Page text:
Bobby: My Story in Pictures by Bobby Orr
Throughout his 12-year Hall of Fame career in the NHL, Number 4 Bobby Orr never seemed to rest on his laurels.
And throughout those 12 years in pro hockey (mostly with the Boston Bruins), Orr set the bar high for a new generation of defencemen, led the Bruins to two Stanley Cup championships, and compiled countless NHL records and Art Ross trophies.
A firm believer of the photograph as a means to capture those special moments in one’s life and career, he delved into his vast collection of photos to produce Bobby: My Story in Pictures, a perfect companion volume to his best selling memoir that was published a few years ago. Through many never-seen-before photographs, the books shows the many faces of the private and public Bobby Orr, from his beginnings growing up in Parry Sound, Ontario, to the beginning of his pro career with the Oshawa Generals, to reviving a dormant Boston Bruins team, to capping off his career with the Chicago Blackhawks in the late 70s.
And of course, no photographic autobiography of Bobby Orr is complete without the iconic photo of Orr taking a flying leap the moment after he scored the winning goal against the St. Louis Blues during the 1970 Stanley Cup Finals. However, he included one photo following that moment that has never been seen, which showed dejected Blues players Glen Hall and Noel Picard moments after Orr scored the winning goal, as his Bruins teammates piled upon him off camera.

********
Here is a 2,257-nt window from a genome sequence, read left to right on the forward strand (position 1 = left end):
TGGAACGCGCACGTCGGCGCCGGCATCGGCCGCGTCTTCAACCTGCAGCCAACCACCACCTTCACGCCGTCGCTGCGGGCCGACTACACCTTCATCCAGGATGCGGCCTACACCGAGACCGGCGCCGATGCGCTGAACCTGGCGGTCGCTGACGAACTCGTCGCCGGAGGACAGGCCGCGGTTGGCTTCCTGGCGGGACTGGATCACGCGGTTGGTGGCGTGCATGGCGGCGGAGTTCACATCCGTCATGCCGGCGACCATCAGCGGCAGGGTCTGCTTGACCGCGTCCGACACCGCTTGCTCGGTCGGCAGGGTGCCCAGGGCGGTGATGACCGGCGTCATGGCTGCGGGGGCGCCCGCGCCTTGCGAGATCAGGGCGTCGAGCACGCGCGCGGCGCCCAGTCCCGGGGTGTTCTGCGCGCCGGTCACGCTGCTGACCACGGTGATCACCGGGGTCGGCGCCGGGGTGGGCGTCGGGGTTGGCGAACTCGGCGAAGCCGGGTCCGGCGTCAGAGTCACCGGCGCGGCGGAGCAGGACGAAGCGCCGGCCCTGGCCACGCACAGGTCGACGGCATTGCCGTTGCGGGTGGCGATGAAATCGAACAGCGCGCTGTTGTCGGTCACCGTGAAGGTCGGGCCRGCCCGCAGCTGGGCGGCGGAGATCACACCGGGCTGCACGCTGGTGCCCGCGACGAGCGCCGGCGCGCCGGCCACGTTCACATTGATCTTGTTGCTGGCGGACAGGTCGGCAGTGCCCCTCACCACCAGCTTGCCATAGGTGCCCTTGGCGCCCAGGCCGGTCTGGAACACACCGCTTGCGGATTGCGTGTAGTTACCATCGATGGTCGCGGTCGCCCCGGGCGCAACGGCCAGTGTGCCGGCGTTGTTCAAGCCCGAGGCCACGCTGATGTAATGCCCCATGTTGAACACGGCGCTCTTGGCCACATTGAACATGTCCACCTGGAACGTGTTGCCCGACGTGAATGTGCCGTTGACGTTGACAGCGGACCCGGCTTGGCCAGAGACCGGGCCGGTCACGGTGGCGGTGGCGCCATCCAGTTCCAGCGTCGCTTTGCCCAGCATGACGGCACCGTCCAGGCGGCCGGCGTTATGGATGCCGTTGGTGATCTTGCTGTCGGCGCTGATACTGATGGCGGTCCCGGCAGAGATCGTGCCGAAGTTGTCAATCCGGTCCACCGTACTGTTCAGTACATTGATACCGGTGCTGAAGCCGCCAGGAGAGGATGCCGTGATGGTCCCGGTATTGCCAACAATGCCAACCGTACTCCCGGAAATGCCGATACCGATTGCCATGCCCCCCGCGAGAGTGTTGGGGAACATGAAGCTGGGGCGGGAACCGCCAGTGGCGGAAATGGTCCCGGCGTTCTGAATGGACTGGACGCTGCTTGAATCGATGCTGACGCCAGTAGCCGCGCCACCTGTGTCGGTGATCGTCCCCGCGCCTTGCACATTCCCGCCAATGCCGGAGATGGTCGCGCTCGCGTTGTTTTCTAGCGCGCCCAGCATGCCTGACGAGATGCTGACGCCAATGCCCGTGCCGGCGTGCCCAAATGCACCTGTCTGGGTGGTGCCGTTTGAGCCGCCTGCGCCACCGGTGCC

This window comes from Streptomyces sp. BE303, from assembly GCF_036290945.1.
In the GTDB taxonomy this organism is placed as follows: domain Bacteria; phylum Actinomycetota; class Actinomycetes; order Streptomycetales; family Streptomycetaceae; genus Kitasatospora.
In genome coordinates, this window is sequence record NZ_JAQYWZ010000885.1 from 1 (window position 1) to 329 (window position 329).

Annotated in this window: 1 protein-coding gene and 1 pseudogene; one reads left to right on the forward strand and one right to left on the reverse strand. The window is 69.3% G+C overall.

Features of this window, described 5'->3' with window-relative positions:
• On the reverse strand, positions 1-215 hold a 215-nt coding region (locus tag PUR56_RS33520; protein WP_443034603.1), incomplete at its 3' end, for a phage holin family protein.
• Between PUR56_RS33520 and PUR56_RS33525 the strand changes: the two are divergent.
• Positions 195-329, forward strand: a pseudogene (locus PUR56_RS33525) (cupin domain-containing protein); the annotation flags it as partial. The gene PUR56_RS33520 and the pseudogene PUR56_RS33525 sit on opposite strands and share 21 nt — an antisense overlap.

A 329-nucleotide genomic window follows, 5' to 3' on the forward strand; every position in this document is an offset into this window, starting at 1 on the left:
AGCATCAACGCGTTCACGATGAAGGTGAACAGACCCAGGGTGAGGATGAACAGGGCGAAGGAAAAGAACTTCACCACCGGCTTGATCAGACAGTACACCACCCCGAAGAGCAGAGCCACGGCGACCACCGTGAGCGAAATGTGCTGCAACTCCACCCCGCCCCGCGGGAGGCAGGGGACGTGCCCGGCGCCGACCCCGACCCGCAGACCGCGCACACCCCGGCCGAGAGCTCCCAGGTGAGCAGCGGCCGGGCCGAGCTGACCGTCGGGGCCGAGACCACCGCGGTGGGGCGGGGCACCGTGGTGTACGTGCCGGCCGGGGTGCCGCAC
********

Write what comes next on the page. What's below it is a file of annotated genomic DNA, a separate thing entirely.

This book is a wonderful illustrated tribute by the man who defined professional hockey in the modern, post-1967 expansion era, and truly showed a genuine love of the game, even 40 years after he hung up his skates.
Ernest Hemingway: Artifacts From A Life, edited by Michael Katakis (Scribner, $47)
Ernest Hemingway is one of greatest writers in modern American literature, who showed through vivid descriptions and prose that was filled with simple word economy, the glories of the macho life that was filled with fun, adventure and danger, whether it be fighting a war, bull fighting, deep sea fishing, or safari hunting in Africa through the pages of such classic novels like The Old Man and the Sea, For Whom the Bell Tolls, The Sun Also Rises and A Farewell to Arms.
Hemingway was not only the living embodiment of his many writings, but was also a complex, troubled individual to boot. Thanks to the Hemingway Collection at the John F. Kennedy Library, this book gives a new face to the literary and personal side of Ernest Hemingway through plenty of rare photos, letters and artifacts, from being an ambulance driver in Italy during World War I; to his early days as a newspaper reporter for the Toronto Star; to being part of the Lost Generation in Paris during the Roaring 20s; to witnessing and reporting the Spanish Civil War and World War II; to relaxing, sporting and fishing in Key West and Havana; to his torturous final years in Ketchum, Idaho, where he tragically died in 1961.
This book is the ideal companion that should give readers a better understanding of Ernest Hemingway’s world, and what drove him to write such unforgettable works that were filled with so much machismo and daring adventure.